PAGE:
Quote/s of the Day – 29 June – The Solemnity of Saints Peter and Paul
“Their sound has gone out into all the earth and their words to the ends of the world”
“There must be general rejoicing, dearly beloved, over this holy company whom God has appointed for our example in patience and for our confirmation in faith. But we must glory even more in the excellence of their fathers, Peter and Paul, whom the grace of God has raised to such a height among all the members of the Church that He has set them like twin lights of eyes in that Body whose head is Christ.”
“Saint Peter does not cease to preside over his See and preserves an endless sharing, with the Sovereign Priest. The firmness that he received from the Rock which is Christ, he himself, having become the Rock, transmits it equally to his successors.”
St Pope Leo the Great (400-461)
Doctor of the Church’s Unity
“And so it is with Rome, where the holy Apostles Peter and Paul, gave with their blood their final witness. The vocation of Rome is of apostolic origin and the ministry which it is our lot to exercise here, is a service for the benefit of the entire Church and of mankind. But it is an irreplaceable service, because it has pleased the Wisdom of God to place the Rome of Peter and Paul, so to speak, on the road that leads to the eternal City, by the fact that Wisdom chose to confide to Peter—who unifies in himself the College of Bishops—the keys of the kingdom of heaven.”
One Minute Reflection – 29 June – The Solemnity of Saints Peter and Paul – Today’s Gospel: Matthew 16:13–19
“And I tell you, you are Peter and on this rock I will build my church and the powers of death shall not prevail against it. I will give you the keys of the kingdom of heaven and whatever you bind on earth shall be bound in heaven, and whatever you loose on earth shall be loosed in heaven.” …Matthew 16:18-19
REFLECTION – “With us too, today, Jesus wants to continue building His Church, this house with solid foundations but where cracks are not lacking and which is in constant need of repair. Always. The Church always needs to be reformed, repaired. We certainly do not feel like rocks but only like small stones. However, no small stone is useless, indeed, in Jesus’ hands the smallest stone becomes precious, because He picks it up, gazes at it with great tenderness, fashions it with His Spirit and positions it in the right place that He had always had in mind and where it can be more useful to the whole structure.”…Pope Francis (Angelus, 27 August 2017)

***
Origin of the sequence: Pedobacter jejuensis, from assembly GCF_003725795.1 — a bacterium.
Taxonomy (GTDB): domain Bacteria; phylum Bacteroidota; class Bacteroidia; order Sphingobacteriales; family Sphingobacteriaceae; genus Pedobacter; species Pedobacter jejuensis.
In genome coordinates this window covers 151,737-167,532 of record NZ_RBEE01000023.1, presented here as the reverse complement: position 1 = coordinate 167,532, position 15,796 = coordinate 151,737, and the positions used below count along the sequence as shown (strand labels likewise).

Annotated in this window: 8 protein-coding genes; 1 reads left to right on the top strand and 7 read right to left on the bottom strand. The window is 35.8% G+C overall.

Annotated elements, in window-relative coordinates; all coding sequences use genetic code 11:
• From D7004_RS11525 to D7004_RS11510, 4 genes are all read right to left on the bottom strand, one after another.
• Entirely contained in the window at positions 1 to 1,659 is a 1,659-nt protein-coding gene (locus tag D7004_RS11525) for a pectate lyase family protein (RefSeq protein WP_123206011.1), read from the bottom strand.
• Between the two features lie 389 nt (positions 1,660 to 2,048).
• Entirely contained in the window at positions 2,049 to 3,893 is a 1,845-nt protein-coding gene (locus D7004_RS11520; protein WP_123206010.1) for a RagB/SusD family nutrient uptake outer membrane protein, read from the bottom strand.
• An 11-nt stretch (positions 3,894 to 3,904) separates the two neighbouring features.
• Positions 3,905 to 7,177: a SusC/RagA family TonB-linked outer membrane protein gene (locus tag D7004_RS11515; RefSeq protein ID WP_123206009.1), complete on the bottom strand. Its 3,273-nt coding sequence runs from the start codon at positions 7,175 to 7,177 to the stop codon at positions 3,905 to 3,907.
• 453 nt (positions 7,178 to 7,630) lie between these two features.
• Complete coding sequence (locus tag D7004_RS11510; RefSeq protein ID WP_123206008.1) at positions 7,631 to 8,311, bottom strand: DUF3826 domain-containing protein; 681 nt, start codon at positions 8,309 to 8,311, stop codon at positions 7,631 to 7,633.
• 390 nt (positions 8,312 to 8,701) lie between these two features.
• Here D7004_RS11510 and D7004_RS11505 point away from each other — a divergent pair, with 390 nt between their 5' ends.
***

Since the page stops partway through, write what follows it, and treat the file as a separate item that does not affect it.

PRAYER – O God, who on the Solemnity of the Apostles Peter and Paul give us the noble and holy joy of this day, grant, we pray, that your Church may in all things follow the teaching of those through whom she received the beginnings of right religion.
Through our Lord Jesus Christ, your Son,who lives and reigns with you in the unity of the Holy Spirit, one God, forever and ever. Amen
Our Morning Offering – 29 June – The Solemnity of Saints Peter and Paul
What Fairer Light?
Hymn for the Solemnity of Sts Peter and Paul Elphis, c 493, wife of Boethius c 477– 524 Translation: R A Knox, 1888-1957
What fairer light is this than time itself doth own,
The golden day with beams more radiant brightening?
The princes of God’s Church this feast day doth enthrone,
To sinners heavenward bound their burden lightening.
One taught mankind its creed, one guards the heavenly gate,
Founders of Rome, they bind the world in loyalty;
One by the sword achieved, one by the cross his fate;
With laurelled brows they hold eternal royalty.
Rejoice, O Rome, this day, thy walls they once did sign
With princely blood, who now their glory share with thee.
What city’s vesture glows with crimson deep as thine?
What beauty else has earth that may compare with thee?
To God the three in one eternal homage be,
All honour, all renown, all songs victorious,
Who rules both heaven and earth by one divine decree
To everlasting years in empire glorious.